The transformation from just another face in the crowd to the first popularly elected Franco-American governor of Maine involved four distinct phases, newly minted Gov. Paul LePage told a capacity audience at the Augusta Civic Center shortly after he was sworn in on Wednesday.
The first stage — coming after he announced his candidacy to seek the Republican gubernatorial nomination in the June primary election — had Mainers asking one another, “Who in hell is this guy?” the 62-year-old former mayor of Waterville and general manager of the Marden’s discount chain store said.
Then, as the primary campaign got under way, there were murmurs among the electorate about “this guy, LePage,” he said. When polls began to show his high favorability rating, he entered the “dark-horse” stage, a little-known contender making an unexpectedly good showing in a crowded field of wannabe governors. After his surprisingly decisive primary win, and his subsequent general-election victory over four other candidates “they were calling me ‘Secretariat’” (a reference to horse racing’s legendary Triple Crown winner), LePage declared, to spirited applause.
From obscurity and dark horse to the circle of champions in his run for the roses is pretty much the new governor’s compelling life story. Few, if any, governors since Maine had the good sense to break away from Massachusetts and become a state in 1820 can match LePage’s Horatio Alger-esque rags-to-renown resume.
“The oldest son of 18 children in an impoverished, dysfunctional family, Paul left home at the age of 11 and lived on the streets of Lewiston for two years, making a meager living shining shoes,” reads a campaign biography put out by his campaign staff in advance of the June primary.
Taken in by the Bruce Myrick and Ed Collins families of Lewiston when he was 13 years old, LePage eventually earned a bachelor’s degree in business administration from Husson University and an MBA from the University of Maine that opened the door to executive positions with a Canadian lumber company and then with Marden’s, leading to numerous professional affiliations and awards. Myrick spoke at Wednesday’s inaugural ceremony, suggesting that the lifelong LePage perseverance and drive to succeed bodes well for Maine.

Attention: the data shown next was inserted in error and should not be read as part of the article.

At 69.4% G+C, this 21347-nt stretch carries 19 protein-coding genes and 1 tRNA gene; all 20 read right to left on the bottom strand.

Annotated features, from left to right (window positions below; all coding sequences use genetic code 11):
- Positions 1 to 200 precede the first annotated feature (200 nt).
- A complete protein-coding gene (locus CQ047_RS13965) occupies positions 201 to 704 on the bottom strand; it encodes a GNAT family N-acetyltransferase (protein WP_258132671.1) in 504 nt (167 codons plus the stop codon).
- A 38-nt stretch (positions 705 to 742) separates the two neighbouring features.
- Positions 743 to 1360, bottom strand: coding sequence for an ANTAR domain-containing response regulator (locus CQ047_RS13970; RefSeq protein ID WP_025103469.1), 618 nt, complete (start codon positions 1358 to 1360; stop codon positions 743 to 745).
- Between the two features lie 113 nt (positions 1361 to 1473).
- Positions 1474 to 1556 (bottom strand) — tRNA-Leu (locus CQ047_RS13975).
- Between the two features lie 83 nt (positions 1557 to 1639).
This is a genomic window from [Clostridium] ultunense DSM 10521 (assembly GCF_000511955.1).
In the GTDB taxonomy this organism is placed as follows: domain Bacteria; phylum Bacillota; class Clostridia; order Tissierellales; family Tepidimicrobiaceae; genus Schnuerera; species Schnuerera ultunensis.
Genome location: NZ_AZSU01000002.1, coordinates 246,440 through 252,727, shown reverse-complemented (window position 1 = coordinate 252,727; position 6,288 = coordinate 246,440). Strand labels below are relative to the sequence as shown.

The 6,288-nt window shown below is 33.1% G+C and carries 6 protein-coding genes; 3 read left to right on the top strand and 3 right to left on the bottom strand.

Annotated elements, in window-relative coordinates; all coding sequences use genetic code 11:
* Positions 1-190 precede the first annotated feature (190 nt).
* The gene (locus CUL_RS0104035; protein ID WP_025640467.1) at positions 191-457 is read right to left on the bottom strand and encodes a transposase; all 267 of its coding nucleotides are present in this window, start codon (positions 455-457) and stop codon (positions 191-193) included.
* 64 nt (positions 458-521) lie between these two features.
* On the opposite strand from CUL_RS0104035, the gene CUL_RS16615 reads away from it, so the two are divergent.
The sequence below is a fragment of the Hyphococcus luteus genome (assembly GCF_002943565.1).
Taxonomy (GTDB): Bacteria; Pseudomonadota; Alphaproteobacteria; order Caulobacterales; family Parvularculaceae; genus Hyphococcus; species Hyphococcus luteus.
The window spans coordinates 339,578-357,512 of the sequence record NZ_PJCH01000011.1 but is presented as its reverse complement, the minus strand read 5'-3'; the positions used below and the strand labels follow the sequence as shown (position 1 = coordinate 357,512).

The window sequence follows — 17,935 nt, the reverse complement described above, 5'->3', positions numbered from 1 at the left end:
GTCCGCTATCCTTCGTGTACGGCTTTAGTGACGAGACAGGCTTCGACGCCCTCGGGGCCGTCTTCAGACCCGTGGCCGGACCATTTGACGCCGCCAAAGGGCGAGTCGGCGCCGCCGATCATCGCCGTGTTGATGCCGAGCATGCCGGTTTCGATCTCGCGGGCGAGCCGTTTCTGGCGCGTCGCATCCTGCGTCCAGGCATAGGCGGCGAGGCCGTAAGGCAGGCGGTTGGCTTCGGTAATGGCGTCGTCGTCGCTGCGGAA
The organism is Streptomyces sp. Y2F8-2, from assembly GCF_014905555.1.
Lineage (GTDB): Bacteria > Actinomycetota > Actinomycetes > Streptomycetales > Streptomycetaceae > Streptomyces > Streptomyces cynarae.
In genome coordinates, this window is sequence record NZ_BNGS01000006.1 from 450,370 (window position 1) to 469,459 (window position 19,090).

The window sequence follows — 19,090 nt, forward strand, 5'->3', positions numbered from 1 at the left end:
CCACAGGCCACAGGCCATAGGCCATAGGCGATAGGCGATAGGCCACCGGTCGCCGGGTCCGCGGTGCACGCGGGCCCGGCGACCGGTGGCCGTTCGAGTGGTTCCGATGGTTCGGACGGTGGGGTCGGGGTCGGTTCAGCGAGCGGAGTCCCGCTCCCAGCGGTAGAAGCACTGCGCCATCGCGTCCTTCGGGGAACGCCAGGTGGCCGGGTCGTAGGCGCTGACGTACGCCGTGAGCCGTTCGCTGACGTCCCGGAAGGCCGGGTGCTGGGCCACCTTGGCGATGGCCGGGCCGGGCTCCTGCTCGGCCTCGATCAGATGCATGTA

Next to escaping a life of poverty, LePage sees his greatest success as the tax-reducing Republican mayor of solidly Democratic Waterville, his campaign biography states. But business is his “favorite subject,” he told the Augusta audience on Wednesday, so Mainers can expect their new governor to spend a good slice of his time working to improve the state’s shaky business climate.
A man known for bluntly saying pretty much what is on his mind — one whose staff presented him with a roll of duct tape for his mouth after one disastrously memorable utterance during the campaign — LePage said when he begins a sentence with the words “quite frankly,” it tends to make his staff nervous. “That means I am going off on a tangent,” he explained. But quite frankly, he said, Maine has become one of the least business-friendly states in the nation — a major problem crying out for an early solution.
“I don’t care about editorials, opinion polls or the next election,” the man who succeeds Democratic Gov. John Baldacci declared, reciting a tea party mantra that energized the Augusta audience. Often, such a declaration by a politician can be a tip-off that he in fact cares very much about editorials, opinion polls and the next election. But since LePage appears to march to the beat of a different drummer, the possibility that he really doesn’t give a hoot about such things seems distinct. Good on him, as my Canadian friends are inclined to say. We independent and contrary-minded Mainers have always liked a touch of that in our political leaders.
The new sheriff in town, who said he has “four years and a job to do,” promised to always put people ahead of politics as he tackles the many difficult issues facing the state. But he and the Legislature can’t do the job alone, so expect him to ask for lots of help, he said — from all quarters.
Which explains why the person swearing in the governor in these inauguration deals always shouts “God save the great state of Maine” once the deed is accomplished.
BDN columnist Kent Ward lives in Limestone. Readers may reach him by e-mail at email@example.com.